Another final issue I will touch on quickly is the possibility of unintended consequences of gene editing. I have already commented on the greater likelihood of risks from traditional breeding techniques, both in plants and animals, but the main point to emphasise—and this applies to all scientists, whatever techniques they are using—is that modern scientists are always wrestling with the effects of their work on the wider environment. How will this affect the soil, the air, the local flora and fauna, including humans, and even the landscape? The idea is that their work should benefit the world in all its aspects. If they do not think like that, in this country at any rate, their regulators certainly do.

As we emerge from this Covid disaster, it is vital that our scientists are able to employ the precision and speed needed to breed the best and most useful crops with safety. I urge the Government to accept this amendment, which empowers them to consult and act on the possibility of making changes to the Environmental Protection Act 1990. I beg to move.

Lord Krebs Portrait Lord Krebs [V]
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My Lords, it is a privilege to follow my noble friend Lord Cameron of Dillington, who has so beautifully set out the basis for this amendment. I am sorry that, on this occasion, I part company with a number of Peers whose views I hugely respect and with Greener UK, whose support, on this and other Bills, I have much appreciated. I speak as a career academic scientist whose specialism is ecology and the environment.

I will make three points. First, I will reiterate the scientific difference between gene editing and genetic modification. Gene editing is like traditional breeding, but more targeted. It involves tweaking the genes that are already there in the organism. It is roughly analogous to adjusting one of the ingredients in a recipe to improve the flavour of the dish. On the other hand, traditional genetic modification involves inserting new genes from a different organism. It is a bit like the introduction of a new ingredient into the recipe to change the nature of the dish. For example, one of the major GM crops is Bt maize, with a toxin gene from the bacterium bacillus thuringiensis that confers resistance to corn borer. Gene-edited crops, with their ingredients adjusted, could be safer, more nutritious, more productive and more resistant to climate change, as my noble friend Lord Cameron of Dillington so eloquently explained.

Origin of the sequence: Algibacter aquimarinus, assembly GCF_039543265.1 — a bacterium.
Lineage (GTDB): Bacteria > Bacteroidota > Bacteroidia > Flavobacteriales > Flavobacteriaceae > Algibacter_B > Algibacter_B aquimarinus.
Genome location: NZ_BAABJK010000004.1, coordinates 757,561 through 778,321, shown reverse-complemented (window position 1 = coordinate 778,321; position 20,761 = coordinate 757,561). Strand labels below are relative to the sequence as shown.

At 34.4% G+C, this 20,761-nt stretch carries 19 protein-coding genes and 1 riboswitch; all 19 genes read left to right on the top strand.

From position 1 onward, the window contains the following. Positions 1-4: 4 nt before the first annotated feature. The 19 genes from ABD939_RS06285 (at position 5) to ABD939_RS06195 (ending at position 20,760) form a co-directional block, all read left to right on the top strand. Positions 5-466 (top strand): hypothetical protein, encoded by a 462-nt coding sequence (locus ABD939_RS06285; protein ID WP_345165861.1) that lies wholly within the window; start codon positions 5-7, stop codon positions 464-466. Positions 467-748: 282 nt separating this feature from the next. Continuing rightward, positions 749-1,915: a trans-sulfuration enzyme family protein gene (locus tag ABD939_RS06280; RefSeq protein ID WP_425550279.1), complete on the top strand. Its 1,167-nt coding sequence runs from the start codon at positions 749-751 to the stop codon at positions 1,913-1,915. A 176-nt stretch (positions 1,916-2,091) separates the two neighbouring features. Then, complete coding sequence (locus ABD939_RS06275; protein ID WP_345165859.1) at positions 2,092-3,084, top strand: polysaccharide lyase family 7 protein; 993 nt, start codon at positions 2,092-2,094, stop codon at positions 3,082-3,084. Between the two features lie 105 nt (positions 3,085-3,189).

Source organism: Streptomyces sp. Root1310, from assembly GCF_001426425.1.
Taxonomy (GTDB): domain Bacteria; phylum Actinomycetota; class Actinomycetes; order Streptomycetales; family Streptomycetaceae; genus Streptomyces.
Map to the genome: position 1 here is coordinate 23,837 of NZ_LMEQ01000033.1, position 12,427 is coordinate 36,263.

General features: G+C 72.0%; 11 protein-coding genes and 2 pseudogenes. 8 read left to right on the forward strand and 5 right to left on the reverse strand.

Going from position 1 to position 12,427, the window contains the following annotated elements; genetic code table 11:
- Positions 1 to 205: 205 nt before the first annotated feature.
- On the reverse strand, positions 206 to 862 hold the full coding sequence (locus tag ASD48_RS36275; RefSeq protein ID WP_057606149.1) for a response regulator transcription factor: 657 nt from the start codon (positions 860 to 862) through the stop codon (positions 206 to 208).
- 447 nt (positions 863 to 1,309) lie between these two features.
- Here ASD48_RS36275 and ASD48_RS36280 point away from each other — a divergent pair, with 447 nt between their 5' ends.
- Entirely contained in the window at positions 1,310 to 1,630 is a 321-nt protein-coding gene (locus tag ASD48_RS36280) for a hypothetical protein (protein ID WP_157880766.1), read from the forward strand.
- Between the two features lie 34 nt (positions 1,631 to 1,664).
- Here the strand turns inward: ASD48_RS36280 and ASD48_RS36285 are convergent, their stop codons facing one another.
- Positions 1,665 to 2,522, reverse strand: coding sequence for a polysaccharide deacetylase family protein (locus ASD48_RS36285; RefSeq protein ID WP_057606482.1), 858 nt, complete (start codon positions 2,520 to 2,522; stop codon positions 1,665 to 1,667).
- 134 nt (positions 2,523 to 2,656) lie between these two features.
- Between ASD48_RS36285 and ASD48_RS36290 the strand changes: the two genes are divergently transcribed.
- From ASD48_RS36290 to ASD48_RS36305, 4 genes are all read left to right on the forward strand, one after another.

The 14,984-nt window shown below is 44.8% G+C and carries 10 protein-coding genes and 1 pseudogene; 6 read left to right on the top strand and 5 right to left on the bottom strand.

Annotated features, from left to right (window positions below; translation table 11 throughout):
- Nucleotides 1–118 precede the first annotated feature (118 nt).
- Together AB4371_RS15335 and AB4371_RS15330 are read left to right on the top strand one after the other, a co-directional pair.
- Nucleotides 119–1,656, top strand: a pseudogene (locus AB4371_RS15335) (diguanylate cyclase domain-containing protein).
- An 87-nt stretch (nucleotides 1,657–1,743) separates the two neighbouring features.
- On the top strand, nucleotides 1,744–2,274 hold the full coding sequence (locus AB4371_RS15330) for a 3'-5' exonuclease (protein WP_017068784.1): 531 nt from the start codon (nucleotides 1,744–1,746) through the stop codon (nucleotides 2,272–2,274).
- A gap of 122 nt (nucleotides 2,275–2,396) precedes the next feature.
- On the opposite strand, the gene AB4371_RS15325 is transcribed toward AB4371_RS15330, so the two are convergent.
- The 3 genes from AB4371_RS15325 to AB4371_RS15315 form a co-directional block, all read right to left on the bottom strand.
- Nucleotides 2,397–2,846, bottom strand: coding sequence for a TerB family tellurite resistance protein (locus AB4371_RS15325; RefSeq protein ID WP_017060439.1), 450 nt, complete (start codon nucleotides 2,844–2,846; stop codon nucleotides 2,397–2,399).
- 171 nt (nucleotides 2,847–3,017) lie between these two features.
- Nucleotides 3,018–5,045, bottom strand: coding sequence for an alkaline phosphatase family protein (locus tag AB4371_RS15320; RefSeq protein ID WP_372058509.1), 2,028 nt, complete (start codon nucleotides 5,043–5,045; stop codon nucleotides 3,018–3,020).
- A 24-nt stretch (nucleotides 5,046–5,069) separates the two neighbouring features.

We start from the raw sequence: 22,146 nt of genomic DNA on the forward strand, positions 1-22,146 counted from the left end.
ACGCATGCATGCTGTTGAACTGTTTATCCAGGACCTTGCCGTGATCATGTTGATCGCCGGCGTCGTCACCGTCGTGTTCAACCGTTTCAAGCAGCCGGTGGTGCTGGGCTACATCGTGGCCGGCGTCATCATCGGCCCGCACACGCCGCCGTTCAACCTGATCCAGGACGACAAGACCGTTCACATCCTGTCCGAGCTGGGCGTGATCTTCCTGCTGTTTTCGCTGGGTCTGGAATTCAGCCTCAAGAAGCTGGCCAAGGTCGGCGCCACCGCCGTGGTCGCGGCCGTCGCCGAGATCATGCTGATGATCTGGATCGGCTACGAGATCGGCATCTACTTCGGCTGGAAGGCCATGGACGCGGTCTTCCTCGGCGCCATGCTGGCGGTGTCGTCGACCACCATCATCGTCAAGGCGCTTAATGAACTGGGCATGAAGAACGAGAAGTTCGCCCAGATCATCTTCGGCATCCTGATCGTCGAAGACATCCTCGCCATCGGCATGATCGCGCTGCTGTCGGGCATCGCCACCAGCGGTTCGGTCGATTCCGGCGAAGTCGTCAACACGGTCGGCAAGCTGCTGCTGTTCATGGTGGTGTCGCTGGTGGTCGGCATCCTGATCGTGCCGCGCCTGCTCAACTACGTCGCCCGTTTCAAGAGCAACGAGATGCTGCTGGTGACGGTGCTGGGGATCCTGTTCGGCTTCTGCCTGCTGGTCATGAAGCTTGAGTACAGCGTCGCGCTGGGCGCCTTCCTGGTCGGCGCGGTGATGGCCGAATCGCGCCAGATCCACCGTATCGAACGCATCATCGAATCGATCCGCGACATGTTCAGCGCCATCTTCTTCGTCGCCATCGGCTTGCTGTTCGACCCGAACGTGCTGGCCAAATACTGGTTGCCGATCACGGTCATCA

But—this is my second point—the difference between genetic modification and gene editing is not relevant to those who object to gene editing. The objection is not about science but something else. Opposition to modern genetic technology, whether gene editing or GMOs, is often presented as three worries: the food made from GM crops is not safe to eat; the crops are not safe for the environment, for instance because genes could jump into wild plants or because it is part of the intensification of agriculture, which destroys habitats and biodiversity; and genetic technologies favour big agritech companies at the expense of small farmers.

The worriers also invoke the precautionary principle, saying that we should never adopt new technologies until we are 100% sure they are risk free. Ironically, the same individuals often invoke the precautionary principle as a call for new technologies to be used, even when the science is incomplete, for example on reducing pollution levels in the environment. In reality, these arguments are all code for a different vision of the future of agriculture, one that returns to traditional low-intensity methods, such as organic farming. In fact, organic farming and gene editing should not be in opposition. Organic farmers have as much to gain as conventional farmers, if not more, from the genetic improvement of their crops to make them more disease resistant without pesticides, more nutritious, more productive and so on.

My third point is that the amendment calls for public consultation, which is key if we are to avoid the mistakes of the 1990s. Noble Lords will recall that the first GM food on sale in the UK was tomato paste made with Flavr Savr tomatoes. These tomatoes do not go squidgy on ripening, so they produce a sweeter product. The GM tomato paste tasted better, was slightly cheaper and was clearly labelled. It sold well, until the campaigning groups launched their highly successful “Frankenstein foods” campaign. Before long, the supermarket shelves were cleared of all products involving GM.